Start by parting it in the middle. Take one side and clip it to get it out of your way. Take the unclipped 1/2 and section it into squares. Each square should have about the same amount of hair. Put a rubberband on each section to hold it so it doesn't get caught in the dreadlocks your about to make. Don't worry about the sections and rows being visible in the finished dreads, as the dreads grow and thicken the sections won't be noticeable. Try to keep the size sections as uniform as possible. The amount of hair in the section, of course, determines the size of the dread. Bundles of hair about the size of a pencil are good for dreadlocks of average size (about 60mm in diameter) . If your hair is very fine the size bundles may vary, your diameter of hair may be smaller than a pencil and create sections of hair that are too big. Sections that are too big leave unnecessary space between the dreads. We recommend keeping the sections between an 12mm square at the smallest to 35-50mm square at the largest. The larger the section the thicker the dread will be.
The dreads will end up being thicker than the bundle of hair (so if the bundle is as big as your pinkie the dreads are going to be bigger around than your pinkie, probably about 12mm in diameter) and the dreads will come out smaller than the section. After you do a few you'll have a pretty good feel for this. You'll be making the first dread in the back of your hair so you can make sure the size of your sections is right. You can adjust the others by the first one. Use your good judgment and take your time and they will come out supa nice.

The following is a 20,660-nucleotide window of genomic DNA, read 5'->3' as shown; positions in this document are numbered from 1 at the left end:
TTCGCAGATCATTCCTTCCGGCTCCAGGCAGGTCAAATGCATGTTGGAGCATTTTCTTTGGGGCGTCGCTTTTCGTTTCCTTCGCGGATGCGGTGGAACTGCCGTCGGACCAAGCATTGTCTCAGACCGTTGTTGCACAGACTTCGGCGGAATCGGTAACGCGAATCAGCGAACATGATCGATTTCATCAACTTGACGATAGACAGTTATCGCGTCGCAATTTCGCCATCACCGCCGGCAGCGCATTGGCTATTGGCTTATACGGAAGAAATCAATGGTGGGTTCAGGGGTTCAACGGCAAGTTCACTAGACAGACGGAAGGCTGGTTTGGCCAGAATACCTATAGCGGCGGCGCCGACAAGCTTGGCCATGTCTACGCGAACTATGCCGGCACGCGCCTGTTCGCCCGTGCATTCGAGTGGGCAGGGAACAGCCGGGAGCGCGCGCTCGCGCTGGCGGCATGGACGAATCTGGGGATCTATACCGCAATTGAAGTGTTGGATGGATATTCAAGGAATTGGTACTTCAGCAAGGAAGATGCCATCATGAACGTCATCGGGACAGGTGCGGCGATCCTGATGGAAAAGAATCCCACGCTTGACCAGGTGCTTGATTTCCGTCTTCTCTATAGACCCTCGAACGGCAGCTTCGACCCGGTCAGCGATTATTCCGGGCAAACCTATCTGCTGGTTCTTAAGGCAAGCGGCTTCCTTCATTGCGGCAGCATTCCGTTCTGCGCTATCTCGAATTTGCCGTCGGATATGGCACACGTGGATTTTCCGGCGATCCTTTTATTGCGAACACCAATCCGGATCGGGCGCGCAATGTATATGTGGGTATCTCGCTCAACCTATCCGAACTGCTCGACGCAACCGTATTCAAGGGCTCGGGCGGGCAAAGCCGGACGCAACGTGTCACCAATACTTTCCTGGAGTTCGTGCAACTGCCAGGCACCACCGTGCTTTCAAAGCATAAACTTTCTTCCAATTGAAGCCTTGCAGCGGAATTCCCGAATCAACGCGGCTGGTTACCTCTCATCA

Remember, they don't have to be perfect but getting them around the same size will pay off later on. Different size dreads will lock up at different speeds. Bigger dreads have the advantage of locking up faster. Thinner dreads have the advantage of drying faster and being more easily accepted by conservative straight haired folk.
Step 4 - Back Combing
Now for the actual dreading. Can you believe it? It's finally time!
First off remove the rubberbands and put them aside for later. Sprinkle the hair with just a little Dread Empire Dread Dust. Now you want to start backcombing, starting at the back of your head and working your way to the front.
Backcombing is kind of like teasing the hair and kind of not. If you took the comb and stuck it in the strands you're holding and slid it up towards your scalp, not letting any hairs slip loose and get pushed forward, not much would happen. I suppose if you did it real fast your hair would get warm but that's about it. The trick is to very slowly let a hair or two slip on each stroke forward. These loose hairs will get pushed toward your scalp and start to form a dread.
Pack the hairs in tight by pressing the comb firmly against the newly forming dread on each stroke. You can turn and roll the dread as you go to make sure it comes out round. Make sure the knots closest to the scalp are as tight as you can get them. This does involve some pain, so if you don't have a beverage this is a good time to crack one open (providing your over 18 of course).